The holiday we celebrate is named after a Christian martyr who was killed in the fifth century. Valentinus was a priest who secretly performed marriages for Roman soldiers who were forbidden to marry by Emperor Claudius. He was caught, tortured and killed for disobeying the emperor’s edict. Legend says that while he was awaiting his execution in jail he restored the sight of the jailer’s blind daughter. There is also a legend that the last words he wrote were in a note to the jailer’s daughter that he signed, “from your Valentine.”
Valentine and his saint’s day became synonymous with love. Although valentine greetings have been popular since the Middle Ages they weren't widely distributed in the United States until Esther Howland made her mark on the card industry. Esther, a student at Mt. Holyoke College, received a Valentine’s Day card created by an English company. Her father was a stationer and Esther got the idea to make her own cards and sell them in his store in Springfield, Massachusetts. She began to publish and sell valentines in 1850. The cards caught on.
Soon she was hiring her friends to help her keep up with the business. Even though the practice of sending pre-printed cards was mocked in a New York Times editorial in 1856, the business actually grew. In 1866 New Yorkers mailed more than 86,000 cards. And although most were priced low enough for anyone to send, they were also becoming more elaborate. Some were reported to sell for $500 each.
Today valentines are no less popular. More than 150 million cards are exchanged each year on February 14th. Some of those are still handmade, but the majority of them, 145 million in 2013, are purchased.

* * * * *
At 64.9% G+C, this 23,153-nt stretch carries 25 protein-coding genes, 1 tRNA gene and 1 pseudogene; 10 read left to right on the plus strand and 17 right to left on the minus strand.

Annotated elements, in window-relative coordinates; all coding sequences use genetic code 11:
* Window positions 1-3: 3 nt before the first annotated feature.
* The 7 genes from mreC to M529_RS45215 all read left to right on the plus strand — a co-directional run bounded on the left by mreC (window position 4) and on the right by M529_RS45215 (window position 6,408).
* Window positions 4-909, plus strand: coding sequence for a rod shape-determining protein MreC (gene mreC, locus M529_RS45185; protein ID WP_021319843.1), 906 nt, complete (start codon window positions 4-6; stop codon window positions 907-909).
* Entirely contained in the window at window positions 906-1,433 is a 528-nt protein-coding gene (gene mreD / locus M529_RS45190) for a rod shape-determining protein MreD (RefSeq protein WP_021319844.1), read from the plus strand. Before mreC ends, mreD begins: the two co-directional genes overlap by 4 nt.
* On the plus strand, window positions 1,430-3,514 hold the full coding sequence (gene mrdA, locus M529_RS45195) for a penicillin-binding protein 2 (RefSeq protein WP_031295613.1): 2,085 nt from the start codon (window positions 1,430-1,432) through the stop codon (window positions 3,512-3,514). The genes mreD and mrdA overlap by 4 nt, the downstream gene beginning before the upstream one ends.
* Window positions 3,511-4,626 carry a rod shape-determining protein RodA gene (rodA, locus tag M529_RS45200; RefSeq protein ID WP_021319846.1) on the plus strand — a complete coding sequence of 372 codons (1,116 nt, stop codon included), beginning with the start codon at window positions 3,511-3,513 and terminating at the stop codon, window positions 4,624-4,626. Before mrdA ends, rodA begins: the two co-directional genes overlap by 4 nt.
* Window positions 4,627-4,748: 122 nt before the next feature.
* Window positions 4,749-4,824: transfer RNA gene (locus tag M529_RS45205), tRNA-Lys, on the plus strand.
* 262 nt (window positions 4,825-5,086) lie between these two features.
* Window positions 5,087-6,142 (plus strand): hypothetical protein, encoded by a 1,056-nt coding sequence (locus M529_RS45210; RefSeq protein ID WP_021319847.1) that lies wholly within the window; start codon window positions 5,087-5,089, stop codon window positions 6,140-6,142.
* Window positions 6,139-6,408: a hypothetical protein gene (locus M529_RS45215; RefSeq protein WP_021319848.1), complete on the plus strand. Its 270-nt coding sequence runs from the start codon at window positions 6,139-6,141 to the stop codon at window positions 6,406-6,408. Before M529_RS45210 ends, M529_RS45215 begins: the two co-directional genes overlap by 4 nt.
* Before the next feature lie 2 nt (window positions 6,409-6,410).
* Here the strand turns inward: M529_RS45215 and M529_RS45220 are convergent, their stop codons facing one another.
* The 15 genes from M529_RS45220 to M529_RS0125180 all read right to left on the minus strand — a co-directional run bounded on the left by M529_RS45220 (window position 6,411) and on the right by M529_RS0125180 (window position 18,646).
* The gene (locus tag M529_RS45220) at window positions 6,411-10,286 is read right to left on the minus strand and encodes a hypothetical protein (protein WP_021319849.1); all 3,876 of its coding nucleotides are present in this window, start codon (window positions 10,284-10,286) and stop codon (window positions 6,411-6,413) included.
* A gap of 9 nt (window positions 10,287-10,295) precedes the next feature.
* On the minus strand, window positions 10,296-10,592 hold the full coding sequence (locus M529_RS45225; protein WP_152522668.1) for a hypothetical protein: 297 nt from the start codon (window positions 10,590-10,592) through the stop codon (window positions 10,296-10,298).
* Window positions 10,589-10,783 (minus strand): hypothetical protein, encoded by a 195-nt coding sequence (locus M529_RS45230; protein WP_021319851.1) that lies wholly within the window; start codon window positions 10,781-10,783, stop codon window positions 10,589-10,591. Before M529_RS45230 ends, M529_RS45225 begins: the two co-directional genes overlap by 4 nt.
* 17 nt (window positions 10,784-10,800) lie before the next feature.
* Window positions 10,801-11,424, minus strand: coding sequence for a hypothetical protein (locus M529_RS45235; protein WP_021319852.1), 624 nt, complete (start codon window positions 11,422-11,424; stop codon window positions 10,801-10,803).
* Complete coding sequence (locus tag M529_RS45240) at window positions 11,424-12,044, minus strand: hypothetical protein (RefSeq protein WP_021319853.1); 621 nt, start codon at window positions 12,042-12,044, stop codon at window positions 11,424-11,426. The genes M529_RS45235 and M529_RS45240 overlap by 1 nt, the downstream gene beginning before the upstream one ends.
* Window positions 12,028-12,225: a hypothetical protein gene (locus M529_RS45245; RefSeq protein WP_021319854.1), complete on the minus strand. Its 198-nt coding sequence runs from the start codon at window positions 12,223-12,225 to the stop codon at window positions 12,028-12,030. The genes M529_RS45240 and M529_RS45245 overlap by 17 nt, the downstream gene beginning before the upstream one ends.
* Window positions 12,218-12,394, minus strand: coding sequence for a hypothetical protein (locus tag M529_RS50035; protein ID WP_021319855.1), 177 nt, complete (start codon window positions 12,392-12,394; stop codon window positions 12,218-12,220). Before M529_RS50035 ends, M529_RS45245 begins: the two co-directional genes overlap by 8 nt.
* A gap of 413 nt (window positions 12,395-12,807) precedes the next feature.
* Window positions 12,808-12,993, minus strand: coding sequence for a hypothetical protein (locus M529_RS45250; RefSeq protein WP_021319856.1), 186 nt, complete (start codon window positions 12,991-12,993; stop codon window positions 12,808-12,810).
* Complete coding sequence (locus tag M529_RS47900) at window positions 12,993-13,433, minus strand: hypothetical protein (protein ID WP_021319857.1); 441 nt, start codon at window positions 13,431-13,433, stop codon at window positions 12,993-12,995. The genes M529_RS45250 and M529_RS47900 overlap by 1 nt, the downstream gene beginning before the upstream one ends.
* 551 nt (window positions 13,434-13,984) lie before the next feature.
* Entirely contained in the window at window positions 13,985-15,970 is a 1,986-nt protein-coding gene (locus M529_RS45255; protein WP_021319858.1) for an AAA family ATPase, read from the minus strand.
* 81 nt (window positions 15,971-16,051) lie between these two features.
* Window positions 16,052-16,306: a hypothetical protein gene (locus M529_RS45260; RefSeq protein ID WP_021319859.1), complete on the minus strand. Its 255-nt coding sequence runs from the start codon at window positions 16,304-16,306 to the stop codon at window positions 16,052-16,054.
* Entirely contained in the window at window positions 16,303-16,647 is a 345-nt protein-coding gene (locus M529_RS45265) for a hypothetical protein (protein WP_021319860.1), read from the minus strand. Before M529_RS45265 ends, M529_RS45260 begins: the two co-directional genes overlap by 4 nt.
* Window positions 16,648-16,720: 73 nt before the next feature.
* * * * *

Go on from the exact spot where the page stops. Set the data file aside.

And there are still some very expensive cards created for those willing to spend the big bucks on their valentine. One of the most expensive cards you can buy is custom made by Gilded Age Greetings. For a price of $3,500 they will create a card that comes complete with 23-karat gold and precious stones. Their most expensive card comes at a whopping $5,000. Most will argue that it is the sentiment that counts the most when sending a Valentine greeting. Homemade cards with a lovely wish are most often the most memorable.
Here's a story of some animals you can love. How could capturing the last wild California condors help save them? Why are some states planning to cull populations of the gray wolf, despite this species only recently making it off the endangered list? How did a decision made during the Civil War to use alligator skin for cheap boots nearly drive the animal to extinction?
Nancy Castaldo's Back from the Brink answers these questions and more as it delves into the threats to seven species, and the scientific and political efforts to coax them back from the brink of extinction. This rich, informational look at the problem of extinction has a hopeful tone: all of these animals’ numbers are now on the rise.